Zola is the defining dark comedy of the digital age, thanks to Janicza Bravo’s daring direction and peerless performances from Taylour Paige and Riley Keough.
Given the staggering sway that social media holds over our society today, it was only a matter of time before we saw the first movie completely centered around a Twitter thread. You may have watched a movie based on a book or a motion picture adapted from a play, but Janicza Bravo’s (Lemon) Zola holds the distinction of being the first film solely structured around a string of tweets, and if you think that sentence sounds absurd, you obviously haven’t read Aziah “Zola” King’s account of her wild weekend in Florida while on a “hoe trip” with a fellow stripper named Jessica – a weekend punctuated by prostitution, murder, and all other sorts of madness.
It was a tale that seemed too screwy to be true, but alas, King’s “Thotyssey” – as it was lovingly titled by “Black Twitter” – was no work of fiction, even receiving a deep dive analysis by Rolling Stone’s David Kushner after it first caught fire, with Kushner verifying most of the adventure’s authenticity. Naturally, such a larger-than-life story lent itself to a recreation on the big screen, and with Zola, Bravo has brilliantly turned this tumultuous stripper saga into classic cinematic entertainment with her stimulating style and supplemental spunk to spare, delivering what very well may be one of the must-see movies of 2021.
Like the Twitter thread that inspired it, Zola begins with that same instantly iconic question – “Y’all wanna hear a story about why me and this bitch here fell out?” – before immediately immersing audiences into Zola’s (a terrific Taylour Paige, previously best known for Ma Rainey’s Black Bottom) world of impending anarchy. The “bitch” in question is none other than the riotous Riley Keough’s (Mad Max: Fury Road, The Devil All the Time) Stefani, a stripper Zola meets at the restaurant where she works and befriends almost at once, with the two quickly establishing a convincing chemistry and bonding over their passion for pole dancing.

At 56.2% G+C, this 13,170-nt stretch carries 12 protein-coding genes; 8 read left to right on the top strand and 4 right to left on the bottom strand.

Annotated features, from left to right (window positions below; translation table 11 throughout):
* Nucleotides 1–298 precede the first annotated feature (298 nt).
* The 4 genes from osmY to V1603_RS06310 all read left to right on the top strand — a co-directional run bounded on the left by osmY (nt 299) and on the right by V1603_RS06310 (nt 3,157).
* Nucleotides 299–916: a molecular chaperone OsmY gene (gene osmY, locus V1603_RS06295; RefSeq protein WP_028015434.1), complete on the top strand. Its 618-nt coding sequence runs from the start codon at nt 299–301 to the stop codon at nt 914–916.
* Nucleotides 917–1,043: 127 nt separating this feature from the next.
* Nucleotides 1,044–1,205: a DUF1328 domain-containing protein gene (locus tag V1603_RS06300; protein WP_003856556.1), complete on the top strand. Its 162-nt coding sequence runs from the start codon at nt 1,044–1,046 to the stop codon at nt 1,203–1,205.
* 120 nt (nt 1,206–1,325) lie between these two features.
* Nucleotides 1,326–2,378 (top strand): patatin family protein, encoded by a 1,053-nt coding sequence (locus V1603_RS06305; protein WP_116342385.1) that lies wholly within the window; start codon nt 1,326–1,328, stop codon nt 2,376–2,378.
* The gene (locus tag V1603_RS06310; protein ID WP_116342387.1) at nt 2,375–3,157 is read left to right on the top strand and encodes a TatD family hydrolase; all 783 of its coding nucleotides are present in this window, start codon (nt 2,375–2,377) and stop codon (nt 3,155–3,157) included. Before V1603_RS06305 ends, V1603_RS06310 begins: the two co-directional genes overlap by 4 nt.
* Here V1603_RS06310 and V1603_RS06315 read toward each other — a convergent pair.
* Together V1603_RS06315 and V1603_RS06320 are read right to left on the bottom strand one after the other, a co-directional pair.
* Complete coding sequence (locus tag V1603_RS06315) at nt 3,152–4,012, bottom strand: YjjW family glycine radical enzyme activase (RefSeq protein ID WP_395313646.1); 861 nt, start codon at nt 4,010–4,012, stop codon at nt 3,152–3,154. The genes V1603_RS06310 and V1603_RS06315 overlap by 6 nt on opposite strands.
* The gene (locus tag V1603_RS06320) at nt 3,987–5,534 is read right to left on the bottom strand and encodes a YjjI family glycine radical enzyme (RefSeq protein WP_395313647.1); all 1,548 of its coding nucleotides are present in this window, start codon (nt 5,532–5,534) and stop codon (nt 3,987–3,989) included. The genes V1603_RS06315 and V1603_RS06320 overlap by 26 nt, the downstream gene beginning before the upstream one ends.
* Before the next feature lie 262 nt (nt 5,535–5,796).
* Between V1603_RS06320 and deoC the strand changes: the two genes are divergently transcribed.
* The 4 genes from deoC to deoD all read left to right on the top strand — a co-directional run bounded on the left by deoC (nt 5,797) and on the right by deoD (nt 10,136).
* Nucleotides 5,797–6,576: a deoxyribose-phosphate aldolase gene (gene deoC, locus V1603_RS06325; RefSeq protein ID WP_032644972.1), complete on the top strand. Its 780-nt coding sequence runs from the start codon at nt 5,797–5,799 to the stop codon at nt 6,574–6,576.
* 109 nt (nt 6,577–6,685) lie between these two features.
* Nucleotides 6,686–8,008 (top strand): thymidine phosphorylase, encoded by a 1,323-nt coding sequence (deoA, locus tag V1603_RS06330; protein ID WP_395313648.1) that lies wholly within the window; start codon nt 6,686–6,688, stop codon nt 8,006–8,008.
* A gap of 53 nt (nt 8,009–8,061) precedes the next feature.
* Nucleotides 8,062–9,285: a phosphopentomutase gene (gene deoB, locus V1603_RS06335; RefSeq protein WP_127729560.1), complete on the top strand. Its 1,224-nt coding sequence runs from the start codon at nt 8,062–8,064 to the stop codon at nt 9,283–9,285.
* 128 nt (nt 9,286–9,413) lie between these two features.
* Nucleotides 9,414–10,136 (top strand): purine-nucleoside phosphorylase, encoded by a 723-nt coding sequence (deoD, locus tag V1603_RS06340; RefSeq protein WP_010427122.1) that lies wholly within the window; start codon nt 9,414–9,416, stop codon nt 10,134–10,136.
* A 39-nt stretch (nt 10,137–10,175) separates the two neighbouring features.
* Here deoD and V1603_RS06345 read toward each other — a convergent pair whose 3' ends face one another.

After dancing together at a club for one night, Zola thinks that’s the last she’ll ever hear from Stefani, but lo and behold, the next day, the gabby party girl is hitting her up again and trying to coax her into joining her, her boyfriend Derrek (Nicholas Braun, of Succession and Sky High), and her “roommate” X (Colman Domingo, of If Beale Street Could Talk and Euphoria) on a cross country road trip to Florida, where they could make major money at a number of high-end strip clubs. Intrigued by Stefani’s intensity, Zola agrees, and soon, this foursome is on the road. Unfortunately, it quickly becomes clear that Stefani didn’t disclose all of the details about this trip in her invitation, and over the next 48 hours, the girls will have to deal with pushy pimps, ghoulish gangs, and a whole lot more lunacy.
With a story this scattered, it’s easy to see how Zola could have come apart at the seams, hopping from one outrageous scene to the next with little rhyme or reason. Thankfully, within mere seconds, Bravo proves herself to be a master of the film medium in the making, captivating audiences with her consuming – and singular – style where every filmmaking choice is carefully calibrated in order to maintain her movie’s forward momentum and never let this wild ride run away from her. The way in which Bravo so quickly establishes control behind the camera is almost otherworldly; it’s as if she’s trapped us in a trance from the film’s first scene, and that hypnotic aura she so considerately curates from the start is always present, conserving our concentration the whole way through. In an industry inundated with anonymous filmmakers, Bravo hastily asserts herself as a name to be known with her soon-to-be signature cinematic sensibilities, in a way not unlike the Safdie brothers in Good Time or Ari Aster in Hereditary. Her authoritative dynamism as a director assures that you won’t be watching Zola absent-mindedly – and that you’ll surely remember her talent until the end of time.